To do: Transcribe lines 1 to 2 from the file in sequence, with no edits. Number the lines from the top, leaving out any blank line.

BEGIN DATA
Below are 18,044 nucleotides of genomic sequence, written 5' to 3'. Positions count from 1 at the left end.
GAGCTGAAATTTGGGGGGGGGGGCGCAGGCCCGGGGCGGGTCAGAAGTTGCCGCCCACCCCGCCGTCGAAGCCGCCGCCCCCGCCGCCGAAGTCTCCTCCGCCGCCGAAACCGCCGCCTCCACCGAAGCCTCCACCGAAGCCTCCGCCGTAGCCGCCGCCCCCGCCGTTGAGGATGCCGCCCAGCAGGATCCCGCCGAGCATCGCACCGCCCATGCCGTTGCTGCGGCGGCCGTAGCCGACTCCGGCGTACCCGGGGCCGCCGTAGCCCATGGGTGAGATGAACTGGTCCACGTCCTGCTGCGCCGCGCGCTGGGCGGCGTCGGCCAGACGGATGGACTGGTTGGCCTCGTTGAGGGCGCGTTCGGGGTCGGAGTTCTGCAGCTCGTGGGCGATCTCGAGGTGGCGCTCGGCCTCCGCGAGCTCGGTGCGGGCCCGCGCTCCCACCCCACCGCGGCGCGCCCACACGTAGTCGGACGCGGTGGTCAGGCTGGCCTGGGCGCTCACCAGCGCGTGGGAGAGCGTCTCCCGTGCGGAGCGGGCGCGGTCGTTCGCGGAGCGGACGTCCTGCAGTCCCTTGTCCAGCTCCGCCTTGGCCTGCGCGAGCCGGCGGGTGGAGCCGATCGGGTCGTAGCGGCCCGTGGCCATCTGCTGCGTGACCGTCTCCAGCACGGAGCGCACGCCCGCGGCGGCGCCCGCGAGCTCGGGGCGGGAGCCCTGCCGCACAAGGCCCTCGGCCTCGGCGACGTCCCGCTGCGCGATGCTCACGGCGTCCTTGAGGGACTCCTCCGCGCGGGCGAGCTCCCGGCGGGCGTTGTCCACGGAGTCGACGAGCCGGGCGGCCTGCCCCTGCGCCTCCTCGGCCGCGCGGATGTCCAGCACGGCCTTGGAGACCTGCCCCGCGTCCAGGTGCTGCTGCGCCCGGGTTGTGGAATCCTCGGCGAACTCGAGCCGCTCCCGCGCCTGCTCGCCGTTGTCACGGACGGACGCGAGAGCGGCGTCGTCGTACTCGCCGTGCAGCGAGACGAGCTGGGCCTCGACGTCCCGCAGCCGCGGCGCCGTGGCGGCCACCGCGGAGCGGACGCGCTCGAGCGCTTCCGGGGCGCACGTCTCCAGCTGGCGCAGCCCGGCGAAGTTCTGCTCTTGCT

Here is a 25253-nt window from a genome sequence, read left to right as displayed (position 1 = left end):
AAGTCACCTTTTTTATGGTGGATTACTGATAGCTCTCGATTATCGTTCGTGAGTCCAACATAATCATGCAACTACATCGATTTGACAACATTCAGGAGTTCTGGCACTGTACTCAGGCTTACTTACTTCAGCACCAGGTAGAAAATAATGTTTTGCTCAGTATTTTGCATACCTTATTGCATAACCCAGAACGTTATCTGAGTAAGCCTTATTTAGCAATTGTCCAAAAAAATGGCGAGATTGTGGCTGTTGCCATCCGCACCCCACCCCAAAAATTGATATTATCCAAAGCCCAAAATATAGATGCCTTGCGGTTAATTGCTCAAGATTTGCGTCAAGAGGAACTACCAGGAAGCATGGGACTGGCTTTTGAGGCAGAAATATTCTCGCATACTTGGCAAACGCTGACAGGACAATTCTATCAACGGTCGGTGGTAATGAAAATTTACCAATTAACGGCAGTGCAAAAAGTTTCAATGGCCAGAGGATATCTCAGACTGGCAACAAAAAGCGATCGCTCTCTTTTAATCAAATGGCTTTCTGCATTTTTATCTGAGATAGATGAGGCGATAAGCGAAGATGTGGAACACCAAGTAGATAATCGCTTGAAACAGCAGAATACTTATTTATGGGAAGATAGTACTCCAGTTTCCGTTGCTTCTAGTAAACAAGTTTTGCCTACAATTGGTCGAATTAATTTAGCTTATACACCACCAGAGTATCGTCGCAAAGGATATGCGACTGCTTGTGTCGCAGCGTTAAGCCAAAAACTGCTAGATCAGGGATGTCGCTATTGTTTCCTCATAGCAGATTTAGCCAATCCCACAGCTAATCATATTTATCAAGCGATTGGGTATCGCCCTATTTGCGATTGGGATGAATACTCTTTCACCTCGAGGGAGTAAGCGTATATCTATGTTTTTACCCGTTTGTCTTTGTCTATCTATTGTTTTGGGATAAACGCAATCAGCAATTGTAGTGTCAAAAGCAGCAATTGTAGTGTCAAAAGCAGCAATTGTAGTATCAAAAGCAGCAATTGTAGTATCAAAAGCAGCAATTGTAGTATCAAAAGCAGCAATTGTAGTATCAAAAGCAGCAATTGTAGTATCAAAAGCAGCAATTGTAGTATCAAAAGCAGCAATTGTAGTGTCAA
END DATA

Below are 18,044 nucleotides of genomic sequence, written 5' to 3'. Positions count from 1 at the left end.
GAGCTGAAATTTGGGGGGGGGGGCGCAGGCCCGGGGCGGGTCAGAAGTTGCCGCCCACCCCGCCGTCGAAGCCGCCGCCCCCGCCGCCGAAGTCTCCTCCGCCGCCGAAACCGCCGCCTCCACCGAAGCCTCCACCGAAGCCTCCGCCGTAGCCGCCGCCCCCGCCGTTGAGGATGCCGCCCAGCAGGATCCCGCCGAGCATCGCACCGCCCATGCCGTTGCTGCGGCGGCCGTAGCCGACTCCGGCGTACCCGGGGCCGCCGTAGCCCATGGGTGAGATGAACTGGTCCACGTCCTGCTGCGCCGCGCGCTGGGCGGCGTCGGCCAGACGGATGGACTGGTTGGCCTCGTTGAGGGCGCGTTCGGGGTCGGAGTTCTGCAGCTCGTGGGCGATCTCGAGGTGGCGCTCGGCCTCCGCGAGCTCGGTGCGGGCCCGCGCTCCCACCCCACCGCGGCGCGCCCACACGTAGTCGGACGCGGTGGTCAGGCTGGCCTGGGCGCTCACCAGCGCGTGGGAGAGCGTCTCCCGTGCGGAGCGGGCGCGGTCGTTCGCGGAGCGGACGTCCTGCAGTCCCTTGTCCAGCTCCGCCTTGGCCTGCGCGAGCCGGCGGGTGGAGCCGATCGGGTCGTAGCGGCCCGTGGCCATCTGCTGCGTGACCGTCTCCAGCACGGAGCGCACGCCCGCGGCGGCGCCCGCGAGCTCGGGGCGGGAGCCCTGCCGCACAAGGCCCTCGGCCTCGGCGACGTCCCGCTGCGCGATGCTCACGGCGTCCTTGAGGGACTCCTCCGCGCGGGCGAGCTCCCGGCGGGCGTTGTCCACGGAGTCGACGAGCCGGGCGGCCTGCCCCTGCGCCTCCTCGGCCGCGCGGATGTCCAGCACGGCCTTGGAGACCTGCCCCGCGTCCAGGTGCTGCTGCGCCCGGGTTGTGGAATCCTCGGCGAACTCGAGCCGCTCCCGCGCCTGCTCGCCGTTGTCACGGACGGACGCGAGAGCGGCGTCGTCGTACTCGCCGTGCAGCGAGACGAGCTGGGCCTCGACGTCCCGCAGCCGCGGCGCCGTGGCGGCCACCGCGGAGCGGACGCGCTCGAGCGCTTCCGGGGCGCACGTCTCCAGCTGGCGCAGCCCGGCGAAGTTCTGCTCTTGCT